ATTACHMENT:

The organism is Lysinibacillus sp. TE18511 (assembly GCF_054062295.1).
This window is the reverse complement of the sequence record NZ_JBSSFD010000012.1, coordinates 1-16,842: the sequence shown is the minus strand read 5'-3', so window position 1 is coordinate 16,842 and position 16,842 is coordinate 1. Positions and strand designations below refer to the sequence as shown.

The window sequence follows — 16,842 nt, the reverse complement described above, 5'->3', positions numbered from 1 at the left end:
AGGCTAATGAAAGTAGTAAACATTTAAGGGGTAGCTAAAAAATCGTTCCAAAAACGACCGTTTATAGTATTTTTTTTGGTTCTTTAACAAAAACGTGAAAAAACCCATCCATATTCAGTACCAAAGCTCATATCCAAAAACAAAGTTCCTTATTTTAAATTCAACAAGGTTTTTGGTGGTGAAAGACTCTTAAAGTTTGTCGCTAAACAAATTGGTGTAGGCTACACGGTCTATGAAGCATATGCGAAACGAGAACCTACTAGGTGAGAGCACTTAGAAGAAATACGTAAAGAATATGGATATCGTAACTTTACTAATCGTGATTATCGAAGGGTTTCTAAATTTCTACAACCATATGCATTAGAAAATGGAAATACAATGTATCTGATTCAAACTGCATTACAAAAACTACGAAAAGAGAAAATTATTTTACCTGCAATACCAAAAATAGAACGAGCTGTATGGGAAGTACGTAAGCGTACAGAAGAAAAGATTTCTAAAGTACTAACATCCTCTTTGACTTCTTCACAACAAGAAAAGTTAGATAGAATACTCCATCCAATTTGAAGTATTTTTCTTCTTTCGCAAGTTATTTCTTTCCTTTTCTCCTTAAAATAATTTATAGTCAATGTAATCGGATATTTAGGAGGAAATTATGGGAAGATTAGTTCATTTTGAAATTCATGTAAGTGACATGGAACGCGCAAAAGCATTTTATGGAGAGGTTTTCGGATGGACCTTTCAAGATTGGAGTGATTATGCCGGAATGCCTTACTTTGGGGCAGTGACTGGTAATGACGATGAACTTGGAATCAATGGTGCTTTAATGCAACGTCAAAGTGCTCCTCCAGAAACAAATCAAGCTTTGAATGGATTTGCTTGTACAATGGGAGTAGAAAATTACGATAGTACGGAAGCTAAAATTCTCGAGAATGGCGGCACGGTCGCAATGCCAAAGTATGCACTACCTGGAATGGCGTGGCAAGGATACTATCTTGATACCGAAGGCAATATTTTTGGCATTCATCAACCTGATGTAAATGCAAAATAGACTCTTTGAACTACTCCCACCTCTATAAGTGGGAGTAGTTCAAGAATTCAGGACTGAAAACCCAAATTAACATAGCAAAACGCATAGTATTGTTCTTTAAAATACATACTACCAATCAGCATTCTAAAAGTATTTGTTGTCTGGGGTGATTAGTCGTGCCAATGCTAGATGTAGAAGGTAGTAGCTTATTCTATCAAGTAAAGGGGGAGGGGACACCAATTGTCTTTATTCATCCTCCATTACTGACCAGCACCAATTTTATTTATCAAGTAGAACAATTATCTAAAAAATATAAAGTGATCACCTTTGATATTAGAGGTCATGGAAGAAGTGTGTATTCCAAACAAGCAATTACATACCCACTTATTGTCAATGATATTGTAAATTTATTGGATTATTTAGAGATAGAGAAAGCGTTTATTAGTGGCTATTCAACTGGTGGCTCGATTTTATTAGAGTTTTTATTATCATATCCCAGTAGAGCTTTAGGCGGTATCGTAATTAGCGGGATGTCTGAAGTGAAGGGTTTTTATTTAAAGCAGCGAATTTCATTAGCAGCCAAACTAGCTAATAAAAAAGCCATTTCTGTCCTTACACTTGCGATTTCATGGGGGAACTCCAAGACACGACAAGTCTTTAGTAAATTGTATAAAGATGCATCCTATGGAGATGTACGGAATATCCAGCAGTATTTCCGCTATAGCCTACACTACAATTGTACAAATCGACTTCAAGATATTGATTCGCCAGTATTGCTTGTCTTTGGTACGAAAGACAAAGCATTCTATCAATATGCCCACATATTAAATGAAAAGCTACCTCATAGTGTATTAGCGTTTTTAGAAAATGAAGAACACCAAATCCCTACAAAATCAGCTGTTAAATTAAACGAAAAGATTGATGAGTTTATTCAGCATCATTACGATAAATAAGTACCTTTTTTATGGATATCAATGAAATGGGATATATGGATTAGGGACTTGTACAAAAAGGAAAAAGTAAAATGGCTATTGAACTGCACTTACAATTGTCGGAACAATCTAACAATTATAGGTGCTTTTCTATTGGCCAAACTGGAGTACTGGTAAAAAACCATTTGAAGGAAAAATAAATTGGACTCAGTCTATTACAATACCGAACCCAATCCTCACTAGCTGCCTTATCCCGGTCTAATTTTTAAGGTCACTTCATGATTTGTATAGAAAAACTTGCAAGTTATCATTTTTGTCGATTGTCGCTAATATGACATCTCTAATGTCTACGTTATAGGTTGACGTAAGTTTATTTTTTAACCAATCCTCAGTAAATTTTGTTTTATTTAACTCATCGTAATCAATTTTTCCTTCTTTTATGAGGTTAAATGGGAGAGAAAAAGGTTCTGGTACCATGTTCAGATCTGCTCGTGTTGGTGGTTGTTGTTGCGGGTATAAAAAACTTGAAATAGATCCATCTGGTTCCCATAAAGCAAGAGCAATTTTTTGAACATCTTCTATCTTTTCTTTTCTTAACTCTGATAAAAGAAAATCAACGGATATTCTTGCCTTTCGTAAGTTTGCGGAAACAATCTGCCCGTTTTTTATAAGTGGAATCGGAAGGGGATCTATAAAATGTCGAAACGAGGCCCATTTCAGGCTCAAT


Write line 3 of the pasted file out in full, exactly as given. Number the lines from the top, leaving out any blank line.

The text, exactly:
The window sequence follows — 16,842 nt, the reverse complement described above, 5'->3', positions numbered from 1 at the left end: